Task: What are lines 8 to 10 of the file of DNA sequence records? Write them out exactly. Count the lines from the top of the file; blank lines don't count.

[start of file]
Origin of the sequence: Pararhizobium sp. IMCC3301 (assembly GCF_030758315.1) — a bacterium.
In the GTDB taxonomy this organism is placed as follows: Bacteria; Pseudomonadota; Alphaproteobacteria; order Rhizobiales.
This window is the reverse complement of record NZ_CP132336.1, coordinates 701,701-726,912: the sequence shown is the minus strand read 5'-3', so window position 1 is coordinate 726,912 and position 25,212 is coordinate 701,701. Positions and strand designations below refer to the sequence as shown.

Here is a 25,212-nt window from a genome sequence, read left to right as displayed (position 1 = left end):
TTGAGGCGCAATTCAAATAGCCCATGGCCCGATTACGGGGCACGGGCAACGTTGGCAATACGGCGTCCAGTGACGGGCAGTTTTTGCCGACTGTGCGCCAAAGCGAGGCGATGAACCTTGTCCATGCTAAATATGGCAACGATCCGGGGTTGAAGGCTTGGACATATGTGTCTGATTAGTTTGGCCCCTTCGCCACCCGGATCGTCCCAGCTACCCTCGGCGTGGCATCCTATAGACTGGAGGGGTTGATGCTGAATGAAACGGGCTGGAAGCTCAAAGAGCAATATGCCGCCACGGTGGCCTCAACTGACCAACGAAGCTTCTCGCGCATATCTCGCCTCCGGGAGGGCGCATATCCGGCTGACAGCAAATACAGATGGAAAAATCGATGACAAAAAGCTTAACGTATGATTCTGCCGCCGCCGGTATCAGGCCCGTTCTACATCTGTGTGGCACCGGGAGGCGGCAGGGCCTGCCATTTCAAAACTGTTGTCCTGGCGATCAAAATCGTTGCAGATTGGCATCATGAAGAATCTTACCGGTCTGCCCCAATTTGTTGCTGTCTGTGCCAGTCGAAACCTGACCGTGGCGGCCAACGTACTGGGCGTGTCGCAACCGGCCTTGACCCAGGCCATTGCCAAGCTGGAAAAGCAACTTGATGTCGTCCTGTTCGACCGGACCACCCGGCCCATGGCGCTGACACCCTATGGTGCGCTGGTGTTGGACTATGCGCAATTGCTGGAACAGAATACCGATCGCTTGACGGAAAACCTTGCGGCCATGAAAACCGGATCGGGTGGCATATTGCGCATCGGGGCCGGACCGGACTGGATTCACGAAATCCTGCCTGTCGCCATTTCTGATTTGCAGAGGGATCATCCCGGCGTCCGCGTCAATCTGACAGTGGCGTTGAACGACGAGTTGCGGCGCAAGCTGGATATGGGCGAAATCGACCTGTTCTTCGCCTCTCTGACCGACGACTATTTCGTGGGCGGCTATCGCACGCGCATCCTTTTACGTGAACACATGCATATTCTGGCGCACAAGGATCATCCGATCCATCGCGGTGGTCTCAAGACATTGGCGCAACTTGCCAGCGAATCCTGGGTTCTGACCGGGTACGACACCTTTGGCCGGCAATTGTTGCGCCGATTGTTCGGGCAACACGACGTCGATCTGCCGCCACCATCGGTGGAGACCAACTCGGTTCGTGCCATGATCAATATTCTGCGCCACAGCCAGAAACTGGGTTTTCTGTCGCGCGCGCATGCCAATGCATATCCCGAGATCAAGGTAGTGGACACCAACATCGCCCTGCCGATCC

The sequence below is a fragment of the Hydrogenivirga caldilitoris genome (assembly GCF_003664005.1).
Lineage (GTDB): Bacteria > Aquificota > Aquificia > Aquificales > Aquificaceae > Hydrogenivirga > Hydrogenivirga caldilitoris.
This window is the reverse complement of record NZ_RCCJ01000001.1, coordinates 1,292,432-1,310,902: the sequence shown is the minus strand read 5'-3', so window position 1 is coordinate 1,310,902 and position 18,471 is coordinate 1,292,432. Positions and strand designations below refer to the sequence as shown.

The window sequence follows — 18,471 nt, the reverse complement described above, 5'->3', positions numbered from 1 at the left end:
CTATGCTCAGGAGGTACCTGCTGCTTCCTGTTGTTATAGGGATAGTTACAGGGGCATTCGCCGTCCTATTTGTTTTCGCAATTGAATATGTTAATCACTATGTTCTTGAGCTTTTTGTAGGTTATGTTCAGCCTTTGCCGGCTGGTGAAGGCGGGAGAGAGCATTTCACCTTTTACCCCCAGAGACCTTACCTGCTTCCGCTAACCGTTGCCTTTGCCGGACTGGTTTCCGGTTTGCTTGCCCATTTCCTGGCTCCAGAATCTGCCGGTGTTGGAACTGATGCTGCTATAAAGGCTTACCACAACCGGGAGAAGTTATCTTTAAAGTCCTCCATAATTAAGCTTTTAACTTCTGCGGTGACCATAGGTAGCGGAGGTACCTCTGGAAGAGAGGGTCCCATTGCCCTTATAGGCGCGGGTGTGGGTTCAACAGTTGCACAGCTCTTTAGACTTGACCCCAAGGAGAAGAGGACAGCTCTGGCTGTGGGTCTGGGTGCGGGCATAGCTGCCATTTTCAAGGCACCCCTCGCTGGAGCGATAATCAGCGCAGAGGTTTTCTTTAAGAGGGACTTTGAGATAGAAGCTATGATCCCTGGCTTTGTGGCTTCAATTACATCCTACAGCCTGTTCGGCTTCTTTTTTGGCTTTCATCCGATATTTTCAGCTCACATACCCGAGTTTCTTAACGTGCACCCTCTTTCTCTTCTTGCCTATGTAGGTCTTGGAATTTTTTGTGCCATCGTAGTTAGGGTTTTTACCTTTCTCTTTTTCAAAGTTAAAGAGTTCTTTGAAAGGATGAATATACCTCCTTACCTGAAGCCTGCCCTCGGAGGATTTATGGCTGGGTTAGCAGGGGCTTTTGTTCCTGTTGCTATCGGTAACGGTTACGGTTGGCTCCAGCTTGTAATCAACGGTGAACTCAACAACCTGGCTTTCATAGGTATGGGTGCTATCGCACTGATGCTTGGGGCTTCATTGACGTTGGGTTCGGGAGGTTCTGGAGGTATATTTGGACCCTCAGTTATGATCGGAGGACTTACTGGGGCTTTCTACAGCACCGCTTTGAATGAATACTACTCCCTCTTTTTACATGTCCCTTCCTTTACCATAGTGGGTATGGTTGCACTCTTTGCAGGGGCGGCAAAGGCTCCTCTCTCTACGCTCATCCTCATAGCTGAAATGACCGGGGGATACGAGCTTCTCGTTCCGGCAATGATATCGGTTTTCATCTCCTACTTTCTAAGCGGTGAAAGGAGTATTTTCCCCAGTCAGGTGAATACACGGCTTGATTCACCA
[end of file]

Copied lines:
This window is the reverse complement of record NZ_RCCJ01000001.1, coordinates 1,292,432-1,310,902: the sequence shown is the minus strand read 5'-3', so window position 1 is coordinate 1,310,902 and position 18,471 is coordinate 1,292,432. Positions and strand designations below refer to the sequence as shown.

The window sequence follows — 18,471 nt, the reverse complement described above, 5'->3', positions numbered from 1 at the left end:
CTATGCTCAGGAGGTACCTGCTGCTTCCTGTTGTTATAGGGATAGTTACAGGGGCATTCGCCGTCCTATTTGTTTTCGCAATTGAATATGTTAATCACTATGTTCTTGAGCTTTTTGTAGGTTATGTTCAGCCTTTGCCGGCTGGTGAAGGCGGGAGAGAGCATTTCACCTTTTACCCCCAGAGACCTTACCTGCTTCCGCTAACCGTTGCCTTTGCCGGACTGGTTTCCGGTTTGCTTGCCCATTTCCTGGCTCCAGAATCTGCCGGTGTTGGAACTGATGCTGCTATAAAGGCTTACCACAACCGGGAGAAGTTATCTTTAAAGTCCTCCATAATTAAGCTTTTAACTTCTGCGGTGACCATAGGTAGCGGAGGTACCTCTGGAAGAGAGGGTCCCATTGCCCTTATAGGCGCGGGTGTGGGTTCAACAGTTGCACAGCTCTTTAGACTTGACCCCAAGGAGAAGAGGACAGCTCTGGCTGTGGGTCTGGGTGCGGGCATAGCTGCCATTTTCAAGGCACCCCTCGCTGGAGCGATAATCAGCGCAGAGGTTTTCTTTAAGAGGGACTTTGAGATAGAAGCTATGATCCCTGGCTTTGTGGCTTCAATTACATCCTACAGCCTGTTCGGCTTCTTTTTTGGCTTTCATCCGATATTTTCAGCTCACATACCCGAGTTTCTTAACGTGCACCCTCTTTCTCTTCTTGCCTATGTAGGTCTTGGAATTTTTTGTGCCATCGTAGTTAGGGTTTTTACCTTTCTCTTTTTCAAAGTTAAAGAGTTCTTTGAAAGGATGAATATACCTCCTTACCTGAAGCCTGCCCTCGGAGGATTTATGGCTGGGTTAGCAGGGGCTTTTGTTCCTGTTGCTATCGGTAACGGTTACGGTTGGCTCCAGCTTGTAATCAACGGTGAACTCAACAACCTGGCTTTCATAGGTATGGGTGCTATCGCACTGATGCTTGGGGCTTCATTGACGTTGGGTTCGGGAGGTTCTGGAGGTATATTTGGACCCTCAGTTATGATCGGAGGACTTACTGGGGCTTTCTACAGCACCGCTTTGAATGAATACTACTCCCTCTTTTTACATGTCCCTTCCTTTACCATAGTGGGTATGGTTGCACTCTTTGCAGGGGCGGCAAAGGCTCCTCTCTCTACGCTCATCCTCATAGCTGAAATGACCGGGGGATACGAGCTTCTCGTTCCGGCAATGATATCGGTTTTCATCTCCTACTTTCTAAGCGGTGAAAGGAGTATTTTCCCCAGTCAGGTGAATACACGGCTTGATTCACCA